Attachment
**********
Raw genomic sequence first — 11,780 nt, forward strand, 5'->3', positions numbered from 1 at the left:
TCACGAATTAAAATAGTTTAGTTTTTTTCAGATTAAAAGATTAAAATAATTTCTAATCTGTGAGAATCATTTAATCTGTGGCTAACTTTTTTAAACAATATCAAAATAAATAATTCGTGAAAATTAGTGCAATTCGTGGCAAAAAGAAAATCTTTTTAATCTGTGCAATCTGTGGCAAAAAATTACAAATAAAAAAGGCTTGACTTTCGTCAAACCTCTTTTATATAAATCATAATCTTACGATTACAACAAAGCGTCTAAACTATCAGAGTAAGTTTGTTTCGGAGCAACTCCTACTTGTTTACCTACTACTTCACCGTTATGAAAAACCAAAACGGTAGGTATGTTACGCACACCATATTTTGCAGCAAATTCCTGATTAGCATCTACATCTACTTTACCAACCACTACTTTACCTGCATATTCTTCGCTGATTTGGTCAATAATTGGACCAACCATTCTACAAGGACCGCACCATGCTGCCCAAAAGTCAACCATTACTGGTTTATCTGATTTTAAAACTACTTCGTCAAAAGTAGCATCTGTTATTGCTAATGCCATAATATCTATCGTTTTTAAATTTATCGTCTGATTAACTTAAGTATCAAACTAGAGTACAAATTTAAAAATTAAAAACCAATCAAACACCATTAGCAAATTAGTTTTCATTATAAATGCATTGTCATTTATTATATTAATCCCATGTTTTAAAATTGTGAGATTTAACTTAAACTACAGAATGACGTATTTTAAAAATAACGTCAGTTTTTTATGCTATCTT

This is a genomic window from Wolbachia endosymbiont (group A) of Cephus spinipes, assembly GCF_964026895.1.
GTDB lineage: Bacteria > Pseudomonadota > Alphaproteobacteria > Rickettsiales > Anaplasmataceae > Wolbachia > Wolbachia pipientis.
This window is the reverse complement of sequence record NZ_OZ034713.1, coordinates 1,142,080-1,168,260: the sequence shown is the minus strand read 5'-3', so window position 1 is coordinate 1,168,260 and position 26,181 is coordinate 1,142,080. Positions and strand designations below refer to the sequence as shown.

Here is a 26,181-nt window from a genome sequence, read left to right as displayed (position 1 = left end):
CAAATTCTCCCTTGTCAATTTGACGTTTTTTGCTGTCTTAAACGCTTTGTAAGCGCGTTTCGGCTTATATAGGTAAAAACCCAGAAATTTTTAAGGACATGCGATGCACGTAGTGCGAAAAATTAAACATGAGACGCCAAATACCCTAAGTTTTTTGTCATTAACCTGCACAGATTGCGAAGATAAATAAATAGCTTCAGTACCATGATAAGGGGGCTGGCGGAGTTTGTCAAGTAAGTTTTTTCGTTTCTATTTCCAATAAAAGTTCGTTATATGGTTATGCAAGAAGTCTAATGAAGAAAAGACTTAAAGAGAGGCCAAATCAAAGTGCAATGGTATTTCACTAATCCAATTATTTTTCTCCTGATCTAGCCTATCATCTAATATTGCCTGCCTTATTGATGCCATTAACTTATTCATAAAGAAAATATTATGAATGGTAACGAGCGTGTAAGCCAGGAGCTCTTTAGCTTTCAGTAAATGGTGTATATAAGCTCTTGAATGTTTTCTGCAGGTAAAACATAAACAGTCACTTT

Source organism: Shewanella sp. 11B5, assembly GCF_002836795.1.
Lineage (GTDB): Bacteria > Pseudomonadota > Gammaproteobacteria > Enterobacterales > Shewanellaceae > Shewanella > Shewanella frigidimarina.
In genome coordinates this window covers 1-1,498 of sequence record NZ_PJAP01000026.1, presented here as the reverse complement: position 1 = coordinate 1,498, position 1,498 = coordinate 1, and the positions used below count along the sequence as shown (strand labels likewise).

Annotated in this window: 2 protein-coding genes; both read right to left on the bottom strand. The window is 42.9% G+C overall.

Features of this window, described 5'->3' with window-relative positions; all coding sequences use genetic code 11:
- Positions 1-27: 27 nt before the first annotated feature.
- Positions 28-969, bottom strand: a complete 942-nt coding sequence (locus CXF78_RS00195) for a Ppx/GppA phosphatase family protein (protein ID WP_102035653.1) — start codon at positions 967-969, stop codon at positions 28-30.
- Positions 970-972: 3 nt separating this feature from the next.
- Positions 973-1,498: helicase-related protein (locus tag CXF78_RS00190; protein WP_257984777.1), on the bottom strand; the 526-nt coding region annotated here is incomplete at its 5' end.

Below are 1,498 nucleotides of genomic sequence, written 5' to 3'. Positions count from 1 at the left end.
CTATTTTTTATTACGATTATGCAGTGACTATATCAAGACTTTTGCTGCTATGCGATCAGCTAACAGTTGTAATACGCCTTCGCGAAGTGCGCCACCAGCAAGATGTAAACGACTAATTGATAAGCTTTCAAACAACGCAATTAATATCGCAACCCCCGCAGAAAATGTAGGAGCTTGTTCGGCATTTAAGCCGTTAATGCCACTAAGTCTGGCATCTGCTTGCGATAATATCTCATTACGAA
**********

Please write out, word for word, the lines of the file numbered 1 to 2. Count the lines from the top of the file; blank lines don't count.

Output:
Raw genomic sequence first — 11,780 nt, forward strand, 5'->3', positions numbered from 1 at the left:
TCACGAATTAAAATAGTTTAGTTTTTTTCAGATTAAAAGATTAAAATAATTTCTAATCTGTGAGAATCATTTAATCTGTGGCTAACTTTTTTAAACAATATCAAAATAAATAATTCGTGAAAATTAGTGCAATTCGTGGCAAAAAGAAAATCTTTTTAATCTGTGCAATCTGTGGCAAAAAATTACAAATAAAAAAGGCTTGACTTTCGTCAAACCTCTTTTATATAAATCATAATCTTACGATTACAACAAAGCGTCTAAACTATCAGAGTAAGTTTGTTTCGGAGCAACTCCTACTTGTTTACCTACTACTTCACCGTTATGAAAAACCAAAACGGTAGGTATGTTACGCACACCATATTTTGCAGCAAATTCCTGATTAGCATCTACATCTACTTTACCAACCACTACTTTACCTGCATATTCTTCGCTGATTTGGTCAATAATTGGACCAACCATTCTACAAGGACCGCACCATGCTGCCCAAAAGTCAACCATTACTGGTTTATCTGATTTTAAAACTACTTCGTCAAAAGTAGCATCTGTTATTGCTAATGCCATAATATCTATCGTTTTTAAATTTATCGTCTGATTAACTTAAGTATCAAACTAGAGTACAAATTTAAAAATTAAAAACCAATCAAACACCATTAGCAAATTAGTTTTCATTATAAATGCATTGTCATTTATTATATTAATCCCATGTTTTAAAATTGTGAGATTTAACTTAAACTACAGAATGACGTATTTTAAAAATAACGTCAGTTTTTTATGCTATCTT